When you take the time to save interesting or historically relevant newspapers and magazines, you never want to risk damaging or losing them. Leaving these items lying in drawers or cabinets will undoubtedly cause them to get manhandled, torn, or lost.
Newsprint, according to the New York Times, deteriorates in approximately 50 years — meaning several thousand people who improperly saved their daily newspapers from, say, John F. Kennedy’s assassination or the first moon landing are finding that their historical documents are now being lost to the ages.
There’s also the problem, of course, of clutter. Save too many historic newspapers or memorable magazines and you have an increasingly unfeasible situation on your hands: lots of papers, no place to store them, and the effects of wear, tear, and time slowly turning them to pulp.
An option like self storage, where you know the documents will be safe from curious hands or household catastrophes, is quite attractive.
There are ways to keep your collectibles safe and your home uncluttered. Here are a few tips for storing, displaying, and preserving history.
Five ways to save and store historical newspapers and magazines
1.) Create a sorting system. The obvious way to sort your newspapers or magazines is by year, but if you have specific interests (elections, disasters, cultural events), these categories will certainly work as a system, as well.
The sorting system will allow you to easily access specific documents when you want to remember a big day or share the past with friends and family — and you won’t have to scatter 30 other papers across the floor in order to find the one you want.
2.) Don’t display the original. Sunlight, air, water, the acid on your hands — all of these things are terrible for documents. If you have great newspapers that you want to display in your home (classy move, by the way), make a photocopy. That faux DEWEY DEFEATS TRUMAN front page will still look good in a nice frame.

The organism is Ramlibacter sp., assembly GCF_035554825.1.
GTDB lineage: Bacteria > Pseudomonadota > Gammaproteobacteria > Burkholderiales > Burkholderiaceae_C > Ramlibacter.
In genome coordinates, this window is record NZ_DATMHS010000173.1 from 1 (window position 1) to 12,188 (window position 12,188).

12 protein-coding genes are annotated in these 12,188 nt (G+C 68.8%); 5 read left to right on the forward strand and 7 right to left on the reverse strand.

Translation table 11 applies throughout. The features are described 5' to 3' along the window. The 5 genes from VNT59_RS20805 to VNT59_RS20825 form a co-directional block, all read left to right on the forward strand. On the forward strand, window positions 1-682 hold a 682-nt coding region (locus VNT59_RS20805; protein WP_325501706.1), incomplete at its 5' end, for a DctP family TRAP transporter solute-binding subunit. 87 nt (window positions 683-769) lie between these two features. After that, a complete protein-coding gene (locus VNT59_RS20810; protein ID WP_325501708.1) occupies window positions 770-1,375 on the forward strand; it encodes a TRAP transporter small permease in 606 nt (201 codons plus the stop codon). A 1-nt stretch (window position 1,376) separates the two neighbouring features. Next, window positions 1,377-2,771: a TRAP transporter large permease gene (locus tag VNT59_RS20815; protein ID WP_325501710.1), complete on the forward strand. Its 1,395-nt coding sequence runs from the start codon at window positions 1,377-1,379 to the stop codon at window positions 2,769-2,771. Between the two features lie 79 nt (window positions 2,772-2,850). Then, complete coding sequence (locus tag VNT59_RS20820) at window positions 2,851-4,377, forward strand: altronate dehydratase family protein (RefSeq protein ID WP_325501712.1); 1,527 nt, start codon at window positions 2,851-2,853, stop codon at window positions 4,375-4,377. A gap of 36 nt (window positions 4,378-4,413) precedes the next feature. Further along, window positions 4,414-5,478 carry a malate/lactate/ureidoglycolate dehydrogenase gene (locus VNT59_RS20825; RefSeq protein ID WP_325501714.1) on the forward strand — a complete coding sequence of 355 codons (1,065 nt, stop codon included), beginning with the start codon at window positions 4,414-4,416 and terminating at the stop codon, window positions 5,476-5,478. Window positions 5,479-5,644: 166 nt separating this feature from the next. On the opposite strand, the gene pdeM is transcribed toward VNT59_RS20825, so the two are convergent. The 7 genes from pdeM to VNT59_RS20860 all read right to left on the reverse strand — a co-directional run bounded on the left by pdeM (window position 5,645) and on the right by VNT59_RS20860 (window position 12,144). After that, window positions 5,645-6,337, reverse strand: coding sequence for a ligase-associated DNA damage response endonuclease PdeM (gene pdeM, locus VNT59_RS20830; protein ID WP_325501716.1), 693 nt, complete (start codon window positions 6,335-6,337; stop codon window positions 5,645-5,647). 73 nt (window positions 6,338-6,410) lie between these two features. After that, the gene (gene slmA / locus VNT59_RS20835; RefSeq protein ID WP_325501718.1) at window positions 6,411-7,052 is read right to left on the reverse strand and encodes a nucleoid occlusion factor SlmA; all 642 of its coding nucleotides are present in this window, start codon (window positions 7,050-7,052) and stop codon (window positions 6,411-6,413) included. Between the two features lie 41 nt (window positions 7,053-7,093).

3.) Storage is crucial. You can have an expert de-acidify your newspapers, but that is prohibitively expensive — as much as $50 per page. The more economical bet is purchasing acid-free boxes and wrapping the newspapers or magazines themselves in acid-free tissue. Leave a little room in the box for air circulation.
If you really want to get elaborate, some suggest using the boxes in which commercial printers store metal plates. Tracking these down may be difficult, but they are made specifically to keep out air and elements — in other words, ideal storage for your documents.
4.) Control your climate. Keeping your box of historical newspapers in the garage, attic, basement, etc., is a terrible idea. Newspapers need to be saved somewhere dry and warm. Consider climate controlled self storage, where you can ensure the environment will be appropriate for your prized possessions.
5.) Keep exposure to a minimum. Over time, it will be tempting to fish out those newspapers and magazines from 20, 30, 40 years past and revel in days gone by. It’s only natural to want to reflect.
Try to keep these trips down Memory Lane to a minimum. Handling and exposure only help to ruin those documents. It’s a bit of a sad paradox — by preserving history, you also remove your own ability to enjoy it, to a certain extent.
Take solace — and pride — in the knowledge that you are saving a piece of the past for the future.